• Date

    29 Jan 2021
  • Category

    Employer Solutions, Tax, Accounting, Payroll

IR35 – The journey to April 2021 and the actions to take

When the impact of COVID-19 magnified in March 2020, the Chancellor deferred the introduction of new IR35 rules for the Private Sector, which were originally due to commence from April 2020. The new rules will now come into force from 6 April 2021 and will apply to medium and large businesses engaging with ‘Off-Payroll’ workers provided via an intermediary, such as a Personal Service Company (PSC). These are significant changes and businesses need to act now to ensure they are ready.

Despite the continued challenges COVID-19 presents to the UK economy, there is no indication from the government there will be a further deferral to the introduction of the proposed changes to IR35 between now and April 2021. Businesses should therefore prepare now for the changes, either picking up from where they left off when it was originally deferred, or by taking the necessary steps to ensure readiness.

What are the rule changes?

Currently, workers who provide their service to a private sector end user via an intermediary, such as a PSC, are responsible for determining if IR35 applies to any engagements they work on.

IR35 is legislation that, for tax purposes, looks through the existence of the worker’s company and considers whether the arrangements between the engager and the worker would be akin to an employment but for the worker’s company. Where it is the worker’s company, they are responsible for any appropriate PAYE and national insurance.

From April 2021 “medium” and “large” businesses (as defined) will be required to consider if IR35 applies to an engagement, where a worker is provided via an intermediary. The responsibility is therefore moving up the engagement chain from the PSC. Small end user businesses are exempt from this change and will be able to continue to engage these workers without considering their IR35 status.

A business will be defined as “small” if it meets two of the following conditions:

  • turnover – not exceeding £10.2 million
  • £5.1 million or less on the Balance Sheet
  • the number of employees does not exceed 50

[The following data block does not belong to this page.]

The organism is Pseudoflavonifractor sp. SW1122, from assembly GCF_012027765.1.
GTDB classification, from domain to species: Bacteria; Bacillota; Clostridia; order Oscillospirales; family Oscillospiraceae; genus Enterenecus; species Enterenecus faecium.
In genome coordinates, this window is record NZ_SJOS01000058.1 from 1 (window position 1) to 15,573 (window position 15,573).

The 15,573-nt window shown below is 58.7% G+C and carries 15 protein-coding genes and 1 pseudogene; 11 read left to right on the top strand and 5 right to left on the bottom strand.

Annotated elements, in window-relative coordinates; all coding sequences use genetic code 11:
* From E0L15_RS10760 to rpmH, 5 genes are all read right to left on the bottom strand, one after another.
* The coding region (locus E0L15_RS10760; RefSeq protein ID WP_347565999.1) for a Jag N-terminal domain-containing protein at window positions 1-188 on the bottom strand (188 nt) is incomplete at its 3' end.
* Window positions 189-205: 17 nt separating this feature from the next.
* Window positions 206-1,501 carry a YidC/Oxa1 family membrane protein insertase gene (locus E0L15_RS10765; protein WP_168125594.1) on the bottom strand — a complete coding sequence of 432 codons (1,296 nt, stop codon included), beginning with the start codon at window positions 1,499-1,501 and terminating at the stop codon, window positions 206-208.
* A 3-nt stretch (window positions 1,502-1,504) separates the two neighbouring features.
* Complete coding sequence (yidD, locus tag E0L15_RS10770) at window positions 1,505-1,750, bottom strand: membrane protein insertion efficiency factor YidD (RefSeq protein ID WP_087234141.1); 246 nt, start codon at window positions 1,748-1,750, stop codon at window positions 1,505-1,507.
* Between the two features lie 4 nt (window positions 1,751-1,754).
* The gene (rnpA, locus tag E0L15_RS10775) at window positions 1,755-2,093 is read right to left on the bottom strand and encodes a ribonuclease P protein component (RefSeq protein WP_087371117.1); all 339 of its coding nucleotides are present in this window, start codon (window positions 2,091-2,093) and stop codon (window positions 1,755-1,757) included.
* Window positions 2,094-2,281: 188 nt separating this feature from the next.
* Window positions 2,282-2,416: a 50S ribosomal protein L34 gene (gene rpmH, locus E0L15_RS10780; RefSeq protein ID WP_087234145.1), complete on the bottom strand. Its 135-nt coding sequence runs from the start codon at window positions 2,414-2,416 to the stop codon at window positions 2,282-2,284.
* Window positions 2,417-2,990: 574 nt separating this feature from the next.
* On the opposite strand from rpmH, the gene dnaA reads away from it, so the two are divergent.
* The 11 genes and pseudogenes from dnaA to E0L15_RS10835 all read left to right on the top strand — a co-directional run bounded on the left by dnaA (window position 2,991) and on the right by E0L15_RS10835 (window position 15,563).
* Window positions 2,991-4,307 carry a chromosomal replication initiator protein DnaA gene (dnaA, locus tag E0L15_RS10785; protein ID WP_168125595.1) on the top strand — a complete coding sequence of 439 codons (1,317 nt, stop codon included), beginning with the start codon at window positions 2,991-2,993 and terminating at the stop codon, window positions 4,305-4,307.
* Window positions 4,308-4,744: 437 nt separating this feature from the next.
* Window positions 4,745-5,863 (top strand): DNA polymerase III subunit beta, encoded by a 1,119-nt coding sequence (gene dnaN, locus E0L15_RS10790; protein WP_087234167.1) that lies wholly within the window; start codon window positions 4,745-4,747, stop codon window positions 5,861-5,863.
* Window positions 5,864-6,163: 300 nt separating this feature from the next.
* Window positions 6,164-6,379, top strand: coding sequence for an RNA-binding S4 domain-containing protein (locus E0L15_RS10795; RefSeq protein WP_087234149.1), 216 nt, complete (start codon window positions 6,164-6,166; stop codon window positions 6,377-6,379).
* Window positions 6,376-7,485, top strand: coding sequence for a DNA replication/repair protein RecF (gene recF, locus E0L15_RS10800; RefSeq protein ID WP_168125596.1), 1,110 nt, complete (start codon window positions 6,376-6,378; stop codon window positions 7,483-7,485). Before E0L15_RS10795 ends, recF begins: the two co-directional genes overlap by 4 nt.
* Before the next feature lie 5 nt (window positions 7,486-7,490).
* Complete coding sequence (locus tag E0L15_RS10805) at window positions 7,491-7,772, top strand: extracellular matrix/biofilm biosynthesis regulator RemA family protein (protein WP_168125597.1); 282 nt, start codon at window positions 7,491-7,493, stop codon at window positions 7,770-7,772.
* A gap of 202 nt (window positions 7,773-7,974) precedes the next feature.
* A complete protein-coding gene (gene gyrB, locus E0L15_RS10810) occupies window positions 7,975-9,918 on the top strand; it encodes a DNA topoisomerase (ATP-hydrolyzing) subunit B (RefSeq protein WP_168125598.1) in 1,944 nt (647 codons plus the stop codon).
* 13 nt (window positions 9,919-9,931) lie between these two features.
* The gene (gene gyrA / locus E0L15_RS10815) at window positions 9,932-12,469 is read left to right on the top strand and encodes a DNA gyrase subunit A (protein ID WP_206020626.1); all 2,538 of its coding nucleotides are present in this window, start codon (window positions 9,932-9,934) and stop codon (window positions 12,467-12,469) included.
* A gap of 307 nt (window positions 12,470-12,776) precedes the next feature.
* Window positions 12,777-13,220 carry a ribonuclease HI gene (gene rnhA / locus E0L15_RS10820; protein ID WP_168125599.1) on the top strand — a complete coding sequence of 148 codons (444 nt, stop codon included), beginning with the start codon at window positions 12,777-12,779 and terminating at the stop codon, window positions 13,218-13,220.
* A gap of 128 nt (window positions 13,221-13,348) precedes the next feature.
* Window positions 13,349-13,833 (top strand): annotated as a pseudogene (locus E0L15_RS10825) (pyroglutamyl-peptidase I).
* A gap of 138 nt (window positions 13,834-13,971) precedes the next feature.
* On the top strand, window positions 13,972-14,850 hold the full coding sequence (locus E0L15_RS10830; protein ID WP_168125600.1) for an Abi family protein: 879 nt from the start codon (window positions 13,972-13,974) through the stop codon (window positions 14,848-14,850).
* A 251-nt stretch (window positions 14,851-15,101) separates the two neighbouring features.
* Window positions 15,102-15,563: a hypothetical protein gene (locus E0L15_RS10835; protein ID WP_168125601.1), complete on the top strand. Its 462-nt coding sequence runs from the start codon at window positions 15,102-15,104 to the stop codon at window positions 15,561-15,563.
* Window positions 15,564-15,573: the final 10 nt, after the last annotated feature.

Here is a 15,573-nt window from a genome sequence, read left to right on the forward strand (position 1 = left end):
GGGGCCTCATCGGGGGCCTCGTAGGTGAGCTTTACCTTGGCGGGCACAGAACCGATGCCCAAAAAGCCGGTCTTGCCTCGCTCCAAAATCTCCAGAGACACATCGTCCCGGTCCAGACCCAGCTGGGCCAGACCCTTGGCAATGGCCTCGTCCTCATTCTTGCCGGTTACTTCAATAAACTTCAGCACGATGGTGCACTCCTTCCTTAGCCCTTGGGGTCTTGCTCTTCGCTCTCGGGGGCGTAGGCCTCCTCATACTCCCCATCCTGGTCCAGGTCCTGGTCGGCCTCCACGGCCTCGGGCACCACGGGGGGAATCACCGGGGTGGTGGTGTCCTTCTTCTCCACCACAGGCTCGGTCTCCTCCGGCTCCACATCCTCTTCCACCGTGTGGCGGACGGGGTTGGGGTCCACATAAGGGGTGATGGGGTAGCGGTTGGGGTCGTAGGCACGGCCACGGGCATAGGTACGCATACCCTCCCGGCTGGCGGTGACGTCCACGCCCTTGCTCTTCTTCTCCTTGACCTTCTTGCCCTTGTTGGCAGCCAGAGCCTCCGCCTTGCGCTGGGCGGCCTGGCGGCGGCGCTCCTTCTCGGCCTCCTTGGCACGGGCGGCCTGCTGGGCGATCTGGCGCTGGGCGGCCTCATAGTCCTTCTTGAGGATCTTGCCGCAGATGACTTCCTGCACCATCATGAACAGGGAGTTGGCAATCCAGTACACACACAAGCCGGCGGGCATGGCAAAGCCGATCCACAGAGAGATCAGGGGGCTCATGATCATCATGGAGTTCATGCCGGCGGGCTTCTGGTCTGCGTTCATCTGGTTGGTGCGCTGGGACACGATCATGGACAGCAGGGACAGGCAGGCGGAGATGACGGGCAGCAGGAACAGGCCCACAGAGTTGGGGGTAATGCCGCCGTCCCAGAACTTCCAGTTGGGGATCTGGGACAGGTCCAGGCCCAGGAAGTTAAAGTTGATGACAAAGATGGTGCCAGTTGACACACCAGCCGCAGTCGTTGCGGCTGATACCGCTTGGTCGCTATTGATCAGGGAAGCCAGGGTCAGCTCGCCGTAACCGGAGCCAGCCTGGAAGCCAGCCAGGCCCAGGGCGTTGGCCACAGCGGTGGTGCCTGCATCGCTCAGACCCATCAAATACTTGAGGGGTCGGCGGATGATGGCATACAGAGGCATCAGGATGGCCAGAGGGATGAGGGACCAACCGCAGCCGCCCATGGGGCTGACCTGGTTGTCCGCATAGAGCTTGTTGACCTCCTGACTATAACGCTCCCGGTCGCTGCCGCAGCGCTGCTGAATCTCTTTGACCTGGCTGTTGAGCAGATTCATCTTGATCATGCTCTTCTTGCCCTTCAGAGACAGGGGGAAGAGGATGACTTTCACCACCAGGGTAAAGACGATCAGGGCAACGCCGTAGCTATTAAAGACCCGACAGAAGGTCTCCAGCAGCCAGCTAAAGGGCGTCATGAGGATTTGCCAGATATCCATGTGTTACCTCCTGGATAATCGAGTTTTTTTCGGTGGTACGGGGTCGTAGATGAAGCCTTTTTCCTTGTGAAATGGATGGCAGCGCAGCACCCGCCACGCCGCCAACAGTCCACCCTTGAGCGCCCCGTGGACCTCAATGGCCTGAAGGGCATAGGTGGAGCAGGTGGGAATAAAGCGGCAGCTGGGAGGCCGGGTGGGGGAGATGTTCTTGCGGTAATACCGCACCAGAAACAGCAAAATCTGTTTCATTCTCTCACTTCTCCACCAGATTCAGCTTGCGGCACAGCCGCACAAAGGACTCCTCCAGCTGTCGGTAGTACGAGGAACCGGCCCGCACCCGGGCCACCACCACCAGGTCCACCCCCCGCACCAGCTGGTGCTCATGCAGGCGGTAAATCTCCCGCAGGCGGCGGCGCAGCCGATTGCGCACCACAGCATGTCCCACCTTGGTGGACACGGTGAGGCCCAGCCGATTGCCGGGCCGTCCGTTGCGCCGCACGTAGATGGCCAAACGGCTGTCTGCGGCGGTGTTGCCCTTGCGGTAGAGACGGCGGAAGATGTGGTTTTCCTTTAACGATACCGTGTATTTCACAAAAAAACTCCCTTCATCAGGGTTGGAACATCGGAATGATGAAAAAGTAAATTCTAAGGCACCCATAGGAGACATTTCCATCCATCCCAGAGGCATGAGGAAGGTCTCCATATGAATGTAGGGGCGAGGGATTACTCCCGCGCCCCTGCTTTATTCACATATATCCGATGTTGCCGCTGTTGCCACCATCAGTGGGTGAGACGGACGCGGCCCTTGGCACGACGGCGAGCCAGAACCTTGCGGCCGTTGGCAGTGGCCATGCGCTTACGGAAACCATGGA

A business that considers itself small will still be required to apply the new rules if it is part of a group such that the group does not meet two of the three conditions above.

What will be the impact?

Where the engaging business determines the worker is within the scope of IR35 it will have to take the following steps.

  • If the business is the ‘payee’ of the worker’s company, it will be required to add the worker to its payroll as a ‘Deemed Employee’ and operate PAYE, withholding tax and national insurance from payments to their company.
  • In addition to putting the worker on your payroll, you will be required to notify the worker in writing of your status determination decision.
  • If a worker is provided to the engager via an agent, you must notify the agent as well as the worker of your status determination. If the agent is the ‘payee’ of the workers company, it should put the worker on its payroll and withhold tax and national insurance.
  • If it is not the payee, it must pass the determination to the next entity in the supply chain and that entity will then be required to apply the deductions.

What steps should we take between now and April 2021?

What type of workers commercially do you need to engage with:

  • employees (only engaging with employees)?
  • PSC workers (outside and inside of IR35)?
  • agency workers (PAYE operated)?
  • workers provided via Umbrella Companies?

Phase

Actions

Phase 1

Set up a project team

Identify key stakeholders within the business, including Procurement, Resourcing, HR, Tax, Payroll and Legal.

Confirm responsibilities for addressing the requirements of IR35 and any educational needs.

Phase 2

Develop your ‘off-payroll’ resourcing strategy